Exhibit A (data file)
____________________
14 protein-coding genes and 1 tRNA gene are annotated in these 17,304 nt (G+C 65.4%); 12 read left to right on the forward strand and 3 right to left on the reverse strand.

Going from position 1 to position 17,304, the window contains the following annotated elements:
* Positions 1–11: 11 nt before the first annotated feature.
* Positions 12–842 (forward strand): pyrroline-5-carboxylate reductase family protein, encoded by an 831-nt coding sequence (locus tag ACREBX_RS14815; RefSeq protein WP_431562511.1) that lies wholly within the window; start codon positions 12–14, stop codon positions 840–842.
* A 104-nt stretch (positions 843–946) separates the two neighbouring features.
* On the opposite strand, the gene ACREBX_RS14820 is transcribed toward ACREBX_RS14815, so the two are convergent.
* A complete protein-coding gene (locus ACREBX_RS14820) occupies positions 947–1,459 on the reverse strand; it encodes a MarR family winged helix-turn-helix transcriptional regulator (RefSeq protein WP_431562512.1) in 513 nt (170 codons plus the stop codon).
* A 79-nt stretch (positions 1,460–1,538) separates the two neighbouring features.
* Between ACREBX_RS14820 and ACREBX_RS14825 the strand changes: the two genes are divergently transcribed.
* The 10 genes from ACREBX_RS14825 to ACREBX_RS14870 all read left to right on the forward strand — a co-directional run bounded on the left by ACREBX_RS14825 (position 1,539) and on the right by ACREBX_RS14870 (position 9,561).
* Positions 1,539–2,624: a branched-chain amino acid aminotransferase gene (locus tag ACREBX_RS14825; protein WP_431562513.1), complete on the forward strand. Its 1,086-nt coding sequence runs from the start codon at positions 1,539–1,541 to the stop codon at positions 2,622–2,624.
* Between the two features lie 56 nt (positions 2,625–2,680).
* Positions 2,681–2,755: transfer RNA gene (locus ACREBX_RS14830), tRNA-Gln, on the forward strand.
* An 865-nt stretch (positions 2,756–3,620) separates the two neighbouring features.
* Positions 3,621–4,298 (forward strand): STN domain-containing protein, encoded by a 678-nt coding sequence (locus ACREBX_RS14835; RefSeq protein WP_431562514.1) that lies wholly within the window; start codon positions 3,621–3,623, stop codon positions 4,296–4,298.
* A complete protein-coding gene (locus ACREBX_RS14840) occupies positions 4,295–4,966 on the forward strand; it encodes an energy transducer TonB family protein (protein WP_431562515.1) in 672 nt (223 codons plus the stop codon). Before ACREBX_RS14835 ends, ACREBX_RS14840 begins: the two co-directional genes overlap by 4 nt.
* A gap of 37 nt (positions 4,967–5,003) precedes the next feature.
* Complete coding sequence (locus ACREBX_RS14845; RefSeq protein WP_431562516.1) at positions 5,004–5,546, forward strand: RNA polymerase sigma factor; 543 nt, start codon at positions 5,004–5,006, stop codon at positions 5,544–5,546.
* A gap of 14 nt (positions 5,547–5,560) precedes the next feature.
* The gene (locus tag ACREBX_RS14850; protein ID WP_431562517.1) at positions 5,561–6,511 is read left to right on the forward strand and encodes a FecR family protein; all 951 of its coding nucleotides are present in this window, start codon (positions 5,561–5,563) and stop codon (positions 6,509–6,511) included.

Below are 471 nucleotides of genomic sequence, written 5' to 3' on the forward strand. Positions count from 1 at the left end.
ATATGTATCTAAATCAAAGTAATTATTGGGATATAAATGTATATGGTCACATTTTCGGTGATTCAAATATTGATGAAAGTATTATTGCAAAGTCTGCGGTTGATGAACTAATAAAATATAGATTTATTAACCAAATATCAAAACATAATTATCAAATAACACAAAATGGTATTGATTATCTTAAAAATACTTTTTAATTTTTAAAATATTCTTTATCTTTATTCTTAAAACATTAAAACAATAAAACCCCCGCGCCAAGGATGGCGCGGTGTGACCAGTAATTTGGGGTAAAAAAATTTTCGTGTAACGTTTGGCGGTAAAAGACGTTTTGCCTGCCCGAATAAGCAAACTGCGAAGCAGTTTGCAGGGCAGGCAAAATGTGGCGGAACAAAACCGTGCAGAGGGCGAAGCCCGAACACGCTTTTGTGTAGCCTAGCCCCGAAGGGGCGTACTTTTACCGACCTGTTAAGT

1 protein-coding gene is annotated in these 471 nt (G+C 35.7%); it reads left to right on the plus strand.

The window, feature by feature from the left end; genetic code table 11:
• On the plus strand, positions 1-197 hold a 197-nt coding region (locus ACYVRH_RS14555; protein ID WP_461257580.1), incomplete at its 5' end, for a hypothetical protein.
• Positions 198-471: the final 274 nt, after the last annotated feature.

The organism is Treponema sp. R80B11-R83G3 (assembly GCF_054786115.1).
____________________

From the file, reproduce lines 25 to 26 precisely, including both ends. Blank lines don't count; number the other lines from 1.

• On the plus strand, positions 1-197 hold a 197-nt coding region (locus ACYVRH_RS14555; protein ID WP_461257580.1), incomplete at its 5' end, for a hypothetical protein.
• Positions 198-471: the final 274 nt, after the last annotated feature.